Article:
Sometimes you leave a lecture with the impression that very few of the important points raised in class have ended up in your notes. We’ve all been there. Follow this nifty guide and make awesome notes every class...
Prepare for class
Dull and predictable as this piece of advice is, if you prepare for a class, you’ll get more out of it. Before the lecture, do the required readings and quickly scan the notes you made in the last class. This will provide a context for the new material you’ll be learning and means you can focus your note-taking energies on subject areas you are not already familiar with. Why would you want to make lecture notes about material that’s in the textbook?
Organising your notes
Date all your notes, give each lecture a topic title, and use subtitles where necessary. Avoid writing your notes on scraps of paper: write all your notes in the one notebook, or save all typed notes to the one folder on your laptop. This will help you to find what you’re looking for in a hurry.
What to use
In lectures some people prefer to type their notes, others write them out by hand. Find a system that works for you and keep it consistent.
For me, the process of physically writing out my notes helps me to be more selective about which pieces of information I record, and helps me to better focus on the information presented. Plus the temptation of Facebook when I’m working on a laptop is just too great. I’ve also found that using a Dictaphone or other recording device isn’t the best idea, as it makes you lazy in lectures and means you’re more likely to tune out.
If you do write your notes out by hand, consider using coloured pens (not blue or black) as it can help you to retain more information first go. Using a different colour pen for key points makes them stand out in your mind.
What to write down
Be selective. You don’t need to write down everything the lecturer says, and your notes shouldn’t be a transcript of the class. Don’t write a sentence if a few words will suffice.
Limit your lecture note taking to material that you don’t already know (because you’ve done your readings before class, this means your notes will probably be quite short). Listen closely and consider whether the information is relevant to the course and the assessments.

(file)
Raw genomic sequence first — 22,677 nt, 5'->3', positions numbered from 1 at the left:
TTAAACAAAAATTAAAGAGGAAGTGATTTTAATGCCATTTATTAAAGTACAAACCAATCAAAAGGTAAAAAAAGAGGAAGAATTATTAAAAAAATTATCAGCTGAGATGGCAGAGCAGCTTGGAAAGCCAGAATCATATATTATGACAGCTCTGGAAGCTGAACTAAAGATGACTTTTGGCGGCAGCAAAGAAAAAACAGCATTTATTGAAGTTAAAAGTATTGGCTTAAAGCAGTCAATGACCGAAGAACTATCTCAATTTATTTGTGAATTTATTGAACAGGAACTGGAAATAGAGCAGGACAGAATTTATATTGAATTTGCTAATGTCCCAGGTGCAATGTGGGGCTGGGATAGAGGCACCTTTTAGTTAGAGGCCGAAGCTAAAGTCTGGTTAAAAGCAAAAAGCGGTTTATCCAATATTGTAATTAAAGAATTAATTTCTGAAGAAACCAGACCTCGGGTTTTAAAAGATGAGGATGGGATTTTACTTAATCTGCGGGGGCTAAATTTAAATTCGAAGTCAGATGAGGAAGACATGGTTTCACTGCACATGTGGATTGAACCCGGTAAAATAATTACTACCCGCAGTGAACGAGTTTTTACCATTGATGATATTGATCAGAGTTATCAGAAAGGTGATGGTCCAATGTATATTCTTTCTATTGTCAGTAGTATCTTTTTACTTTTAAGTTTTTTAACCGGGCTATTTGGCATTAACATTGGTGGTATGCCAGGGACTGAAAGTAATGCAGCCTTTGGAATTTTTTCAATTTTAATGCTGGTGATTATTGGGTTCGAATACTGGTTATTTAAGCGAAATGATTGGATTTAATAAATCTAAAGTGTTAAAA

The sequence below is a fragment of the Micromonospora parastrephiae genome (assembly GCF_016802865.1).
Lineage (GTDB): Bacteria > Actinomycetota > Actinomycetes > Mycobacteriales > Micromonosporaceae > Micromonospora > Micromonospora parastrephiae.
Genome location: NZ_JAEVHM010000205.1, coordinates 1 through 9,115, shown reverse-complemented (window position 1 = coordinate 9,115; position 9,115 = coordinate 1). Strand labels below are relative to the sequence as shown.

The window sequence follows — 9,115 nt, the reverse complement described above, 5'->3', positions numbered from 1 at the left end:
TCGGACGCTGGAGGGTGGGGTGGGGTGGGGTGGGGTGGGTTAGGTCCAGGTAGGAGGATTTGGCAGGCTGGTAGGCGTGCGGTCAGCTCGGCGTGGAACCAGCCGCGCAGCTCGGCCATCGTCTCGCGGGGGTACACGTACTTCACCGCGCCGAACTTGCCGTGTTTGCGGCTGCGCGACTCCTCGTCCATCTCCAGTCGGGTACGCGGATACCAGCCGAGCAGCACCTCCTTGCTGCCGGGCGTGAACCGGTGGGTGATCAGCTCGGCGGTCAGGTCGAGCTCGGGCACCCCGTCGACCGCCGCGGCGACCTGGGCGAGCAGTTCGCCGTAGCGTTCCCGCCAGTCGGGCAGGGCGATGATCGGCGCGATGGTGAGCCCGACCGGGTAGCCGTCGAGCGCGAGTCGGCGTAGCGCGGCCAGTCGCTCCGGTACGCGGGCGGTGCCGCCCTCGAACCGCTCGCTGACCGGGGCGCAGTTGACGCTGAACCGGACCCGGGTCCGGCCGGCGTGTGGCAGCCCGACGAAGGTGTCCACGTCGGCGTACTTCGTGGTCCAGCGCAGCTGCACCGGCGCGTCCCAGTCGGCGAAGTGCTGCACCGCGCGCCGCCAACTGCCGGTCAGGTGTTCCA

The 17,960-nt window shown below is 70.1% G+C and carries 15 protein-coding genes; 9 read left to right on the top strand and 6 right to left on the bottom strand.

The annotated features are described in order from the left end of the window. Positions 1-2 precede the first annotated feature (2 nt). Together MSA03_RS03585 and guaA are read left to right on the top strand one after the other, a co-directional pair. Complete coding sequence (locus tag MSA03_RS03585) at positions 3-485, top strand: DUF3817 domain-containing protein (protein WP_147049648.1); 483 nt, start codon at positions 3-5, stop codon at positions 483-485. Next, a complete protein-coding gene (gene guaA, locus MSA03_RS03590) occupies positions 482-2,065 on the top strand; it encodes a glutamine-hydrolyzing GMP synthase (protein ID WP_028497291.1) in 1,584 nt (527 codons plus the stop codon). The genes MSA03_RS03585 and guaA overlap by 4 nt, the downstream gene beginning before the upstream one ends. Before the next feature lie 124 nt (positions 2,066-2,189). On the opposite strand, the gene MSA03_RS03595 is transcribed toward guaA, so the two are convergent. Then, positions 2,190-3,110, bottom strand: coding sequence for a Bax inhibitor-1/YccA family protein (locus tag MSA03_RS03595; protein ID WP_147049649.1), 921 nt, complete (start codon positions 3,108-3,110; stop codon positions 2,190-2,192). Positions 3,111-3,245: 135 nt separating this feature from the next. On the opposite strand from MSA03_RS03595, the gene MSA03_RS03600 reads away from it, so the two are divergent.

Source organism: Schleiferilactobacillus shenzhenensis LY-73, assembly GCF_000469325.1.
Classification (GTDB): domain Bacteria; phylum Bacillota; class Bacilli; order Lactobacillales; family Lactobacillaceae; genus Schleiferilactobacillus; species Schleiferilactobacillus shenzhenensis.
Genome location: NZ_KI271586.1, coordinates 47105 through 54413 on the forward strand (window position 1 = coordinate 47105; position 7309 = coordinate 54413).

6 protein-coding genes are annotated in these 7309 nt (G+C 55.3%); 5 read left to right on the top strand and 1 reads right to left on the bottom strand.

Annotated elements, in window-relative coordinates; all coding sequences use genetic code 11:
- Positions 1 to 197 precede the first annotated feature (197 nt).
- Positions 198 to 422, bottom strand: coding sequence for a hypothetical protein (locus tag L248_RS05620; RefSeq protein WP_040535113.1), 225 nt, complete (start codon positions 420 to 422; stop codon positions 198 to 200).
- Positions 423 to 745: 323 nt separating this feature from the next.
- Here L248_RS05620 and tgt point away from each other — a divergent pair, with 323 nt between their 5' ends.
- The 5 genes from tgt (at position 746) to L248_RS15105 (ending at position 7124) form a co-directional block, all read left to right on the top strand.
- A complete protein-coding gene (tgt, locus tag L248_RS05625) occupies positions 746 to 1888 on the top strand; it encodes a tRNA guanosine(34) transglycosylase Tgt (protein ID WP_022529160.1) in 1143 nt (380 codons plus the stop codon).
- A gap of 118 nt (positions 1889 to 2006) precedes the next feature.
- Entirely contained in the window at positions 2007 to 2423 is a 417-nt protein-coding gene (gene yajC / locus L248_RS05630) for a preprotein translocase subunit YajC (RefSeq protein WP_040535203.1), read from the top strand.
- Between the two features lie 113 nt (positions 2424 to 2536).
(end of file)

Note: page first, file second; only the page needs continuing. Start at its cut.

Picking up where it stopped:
In an information-packed lecture, it can be hard to know what information is important. Look out for:
Emphasis – you’ll pick this up from the time your lecturer devotes to a particular point, the way your lecturer says something, or the body language they use when saying it.
Repetition – it they say something several times, it’s probably because they want you to learn it.
Things written on the whiteboard/ blackboard
Debates – Does your lecturer go into the reasoning behind the majority and minority judgments? The case is probably an important authority.
Create your own abbreviations
Using abbreviations will help you to take notes more efficiently. Use abbreviations that mean something to you and keep it consistent. Here are some of my frequently used abbreviations:
Some handy hints
Writing the information in your own words, rather than copying the lecturer’s wording will help you to grasp and retain the information.
Use dot points, indents and numbering to make the hierarchical relationship between different points clearer.
Spread your notes out – leaving space makes your notes easier to scan, and it’s helpful if your lecturer has a tendency to jump around.
If the lecturer has moved onto a new point and you haven’t gotten something down, just leave a few question marks next to the incomplete thought and fill in the gaps with a friend after class.
Another option for making your notes more study-friendly, is dividing the pages of your notebook into columns. Here are the two best column strategies:
Divide the page into two columns. The right one should take up about two thirds of the page, and the left column one third. Write your main lecture notes in the right column, and put keywords or topic headings in the left hand column. This makes it easier to find important information when you’re going through your notes later.
Divide the page into two columns of equal width. Write points from your readings in the left column, and related points from your lecture in the right column. If you’ve ever struggled with integrating your readings and your lecture notes, this is the strategy for you.
Have an after class routine
Type your notes up within 24 hours of the lecture. Turn key words and dot points into full sentences, and translate those abbreviations before you forget what they mean. Some studies have shown that if you revise the information within 24 hours of first hearing it, you’ll remember about 80% of it. Such a simple routine could make exam time a whole lot easier.
FROM THE ARCHIVES: This story was first published on Survive Law on 19 August 2011.
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